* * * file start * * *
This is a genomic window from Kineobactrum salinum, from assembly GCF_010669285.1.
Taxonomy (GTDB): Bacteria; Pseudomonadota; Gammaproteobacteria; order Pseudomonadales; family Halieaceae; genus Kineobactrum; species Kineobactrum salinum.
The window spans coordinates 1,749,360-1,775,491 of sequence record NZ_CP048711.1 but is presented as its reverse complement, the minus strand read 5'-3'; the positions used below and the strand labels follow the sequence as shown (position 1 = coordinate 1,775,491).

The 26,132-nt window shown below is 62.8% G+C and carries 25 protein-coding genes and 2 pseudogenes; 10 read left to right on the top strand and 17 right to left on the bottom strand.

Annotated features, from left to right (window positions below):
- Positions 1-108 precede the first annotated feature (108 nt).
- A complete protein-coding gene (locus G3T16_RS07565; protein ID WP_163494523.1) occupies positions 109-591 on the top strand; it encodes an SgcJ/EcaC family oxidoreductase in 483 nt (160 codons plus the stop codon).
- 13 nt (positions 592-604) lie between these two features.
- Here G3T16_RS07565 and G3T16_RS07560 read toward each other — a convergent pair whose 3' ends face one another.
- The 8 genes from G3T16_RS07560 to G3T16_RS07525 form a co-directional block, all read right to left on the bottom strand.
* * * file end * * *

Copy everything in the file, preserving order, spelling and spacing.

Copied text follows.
This is a genomic window from Kineobactrum salinum, from assembly GCF_010669285.1.
Taxonomy (GTDB): Bacteria; Pseudomonadota; Gammaproteobacteria; order Pseudomonadales; family Halieaceae; genus Kineobactrum; species Kineobactrum salinum.
The window spans coordinates 1,749,360-1,775,491 of sequence record NZ_CP048711.1 but is presented as its reverse complement, the minus strand read 5'-3'; the positions used below and the strand labels follow the sequence as shown (position 1 = coordinate 1,775,491).

The 26,132-nt window shown below is 62.8% G+C and carries 25 protein-coding genes and 2 pseudogenes; 10 read left to right on the top strand and 17 right to left on the bottom strand.

Annotated features, from left to right (window positions below):
- Positions 1-108 precede the first annotated feature (108 nt).
- A complete protein-coding gene (locus G3T16_RS07565; protein ID WP_163494523.1) occupies positions 109-591 on the top strand; it encodes an SgcJ/EcaC family oxidoreductase in 483 nt (160 codons plus the stop codon).
- 13 nt (positions 592-604) lie between these two features.
- Here G3T16_RS07565 and G3T16_RS07560 read toward each other — a convergent pair whose 3' ends face one another.
- The 8 genes from G3T16_RS07560 to G3T16_RS07525 form a co-directional block, all read right to left on the bottom strand.